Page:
A keen eye for Chejfec

Sergio Chejfec

Scott Esposito (editor of The Quarterly Conversation and all-around superstar advocate of literary translation) recently wrote a very insightful piece on Sergio Chejfec’s meandering and meditative jewel, My Two Worlds (Open Letter, 2011) for The Critical Flame. In it, he likens Chejfec’s narrative sensibility to that of W.G. Sebald, particularly for the way in which both writers distill the moment at which the gaze settles on its object, that is, the way they treat the act of looking as both a time and a space apt to be expanded by reflection. According to Esposito, Sebald’s gaze is marked by “the simple audacity and calm confidence of a writer who will simply point out what is standing right before him, yet to which we have all become blinded.”

In his ability to infuse the familiar with a productive sense of strangeness, Sebald offers an invaluable point of entry into Chejfec’s work. Esposito – who is not alone in pointing out the affinity between the two writers – is careful to insist that the latter does not depend on this association, but rather that it is simply enriched by the context it provides.”Make no mistake,” he writes,

though Chejfec’s work gains much when it is described in relation to Sebald, it is in no way derivative. Slim as it is, My Two Worlds stands on its own as a vast and complicated work of literature. […] One senses a fixed meaning at its center, but even as the book directs one’s attention toward that meaning, the reader is rushed further and further toward its constantly shifting peripheries.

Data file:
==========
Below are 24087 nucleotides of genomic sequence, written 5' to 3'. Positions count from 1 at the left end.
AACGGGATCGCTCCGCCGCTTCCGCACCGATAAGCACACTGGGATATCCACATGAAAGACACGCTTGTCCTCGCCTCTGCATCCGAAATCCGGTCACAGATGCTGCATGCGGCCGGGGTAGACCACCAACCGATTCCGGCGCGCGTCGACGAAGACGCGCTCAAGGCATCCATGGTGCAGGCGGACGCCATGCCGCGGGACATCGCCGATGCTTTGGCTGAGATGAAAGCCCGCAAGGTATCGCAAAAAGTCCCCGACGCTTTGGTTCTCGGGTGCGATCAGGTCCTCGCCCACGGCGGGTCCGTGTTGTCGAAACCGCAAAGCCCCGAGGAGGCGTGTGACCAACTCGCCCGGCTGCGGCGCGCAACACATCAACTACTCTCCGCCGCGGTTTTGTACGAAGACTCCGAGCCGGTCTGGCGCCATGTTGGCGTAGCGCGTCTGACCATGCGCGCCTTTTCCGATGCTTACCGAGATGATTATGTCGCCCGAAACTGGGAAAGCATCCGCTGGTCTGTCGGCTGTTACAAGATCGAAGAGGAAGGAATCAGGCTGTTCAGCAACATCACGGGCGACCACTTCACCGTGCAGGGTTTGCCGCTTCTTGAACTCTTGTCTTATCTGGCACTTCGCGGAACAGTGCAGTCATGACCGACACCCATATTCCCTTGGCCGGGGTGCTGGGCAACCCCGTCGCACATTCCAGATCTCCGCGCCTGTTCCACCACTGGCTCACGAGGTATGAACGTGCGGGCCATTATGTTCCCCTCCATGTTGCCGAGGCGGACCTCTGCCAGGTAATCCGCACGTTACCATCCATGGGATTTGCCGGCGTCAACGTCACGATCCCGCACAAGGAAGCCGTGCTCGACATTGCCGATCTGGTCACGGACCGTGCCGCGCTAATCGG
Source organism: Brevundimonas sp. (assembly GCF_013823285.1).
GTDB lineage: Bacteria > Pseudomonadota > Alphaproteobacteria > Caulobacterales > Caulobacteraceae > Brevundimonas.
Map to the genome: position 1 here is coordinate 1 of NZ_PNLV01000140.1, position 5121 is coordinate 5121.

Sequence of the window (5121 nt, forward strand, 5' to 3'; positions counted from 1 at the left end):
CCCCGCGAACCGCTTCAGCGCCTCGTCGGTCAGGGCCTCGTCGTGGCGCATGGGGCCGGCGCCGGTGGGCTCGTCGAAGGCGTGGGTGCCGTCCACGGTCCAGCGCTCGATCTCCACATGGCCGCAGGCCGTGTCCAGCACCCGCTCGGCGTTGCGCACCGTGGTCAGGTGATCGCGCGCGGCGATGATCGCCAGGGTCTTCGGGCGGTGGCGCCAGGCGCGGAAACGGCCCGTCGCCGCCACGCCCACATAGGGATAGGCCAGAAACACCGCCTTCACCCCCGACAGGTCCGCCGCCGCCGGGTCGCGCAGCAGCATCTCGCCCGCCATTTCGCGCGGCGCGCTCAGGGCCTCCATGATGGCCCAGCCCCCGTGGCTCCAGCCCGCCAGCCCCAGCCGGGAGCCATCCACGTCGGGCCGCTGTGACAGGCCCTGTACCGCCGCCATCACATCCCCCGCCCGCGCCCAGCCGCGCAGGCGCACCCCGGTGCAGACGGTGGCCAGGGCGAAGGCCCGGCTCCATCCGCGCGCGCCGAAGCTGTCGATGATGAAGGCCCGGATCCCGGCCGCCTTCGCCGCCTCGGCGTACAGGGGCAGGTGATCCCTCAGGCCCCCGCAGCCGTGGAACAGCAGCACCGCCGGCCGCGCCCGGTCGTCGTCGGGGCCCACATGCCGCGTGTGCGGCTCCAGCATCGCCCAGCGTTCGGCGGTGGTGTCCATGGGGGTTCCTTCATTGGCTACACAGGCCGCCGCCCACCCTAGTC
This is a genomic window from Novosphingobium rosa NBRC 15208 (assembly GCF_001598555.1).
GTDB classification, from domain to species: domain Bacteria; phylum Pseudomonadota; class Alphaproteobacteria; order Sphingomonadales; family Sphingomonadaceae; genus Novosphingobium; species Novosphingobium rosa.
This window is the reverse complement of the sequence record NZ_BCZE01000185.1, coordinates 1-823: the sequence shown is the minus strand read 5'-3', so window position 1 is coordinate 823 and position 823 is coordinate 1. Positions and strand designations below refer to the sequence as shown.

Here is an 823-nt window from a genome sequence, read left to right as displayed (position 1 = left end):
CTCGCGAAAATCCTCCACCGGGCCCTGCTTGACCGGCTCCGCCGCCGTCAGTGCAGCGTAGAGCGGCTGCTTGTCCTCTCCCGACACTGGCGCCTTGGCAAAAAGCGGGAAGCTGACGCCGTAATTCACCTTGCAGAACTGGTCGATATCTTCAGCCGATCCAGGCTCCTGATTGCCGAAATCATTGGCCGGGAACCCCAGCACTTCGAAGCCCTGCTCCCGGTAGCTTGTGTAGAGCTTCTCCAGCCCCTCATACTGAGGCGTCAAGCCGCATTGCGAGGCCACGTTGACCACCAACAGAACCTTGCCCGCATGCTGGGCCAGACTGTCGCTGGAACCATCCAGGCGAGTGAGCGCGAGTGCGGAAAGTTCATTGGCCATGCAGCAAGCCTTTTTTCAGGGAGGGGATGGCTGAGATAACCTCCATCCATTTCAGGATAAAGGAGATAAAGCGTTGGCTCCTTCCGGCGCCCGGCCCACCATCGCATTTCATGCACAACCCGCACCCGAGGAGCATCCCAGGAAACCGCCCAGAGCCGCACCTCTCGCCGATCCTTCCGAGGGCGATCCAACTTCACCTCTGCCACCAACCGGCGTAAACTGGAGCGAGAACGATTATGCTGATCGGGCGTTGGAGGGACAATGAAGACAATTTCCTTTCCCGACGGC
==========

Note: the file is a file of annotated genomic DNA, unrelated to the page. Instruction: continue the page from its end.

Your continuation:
The gaze – and the pace of its narration – set forth by Chejfec, then, is not only a form of observation; it is also a form of resistance. Over and against the increasingly standardized modes of looking (determined largely by the scopic and conceptual frameworks of mass culture and the ways in which these are parlayed into commercial or sentimental goods), he presents a way of engaging the world around him that dislodges the elements of the mundane and forces their re-examination.

Chejfec touches on a concern central to both My Two Worlds and the postmodern reality it depicts: the ways in which the gaze – and thus our memory, our comprehension – has become subject to standardization and mechanization as images and memory have entered the realm of mass production and dissemination. In contrast to this reified, institutionalized variety of memory stands Chejfec, who gives voice to what is silent throughout My Two Worlds in a way that resists becoming too concrete. Chejfec will gaze, but his gaze will be of the kind that cannot be mass-produced. […] It is the realism of the distracted, determined mind, of those two hours we have all spent obsessing over some matter that turns everything we encounter into another aspect of it. Chejfec bravely reveals to us a world seen all askew, wherein we will gaze at everyday objects, and perhaps glimpse their invisible, indestructible core. Reading this book is an indoctrination into this logic, showing for a short time a world of Kafka’s infinitely deep “smooth surfaces” – a necessary meditation in any time, and perhaps more than most in these days.

The full essay can be read here.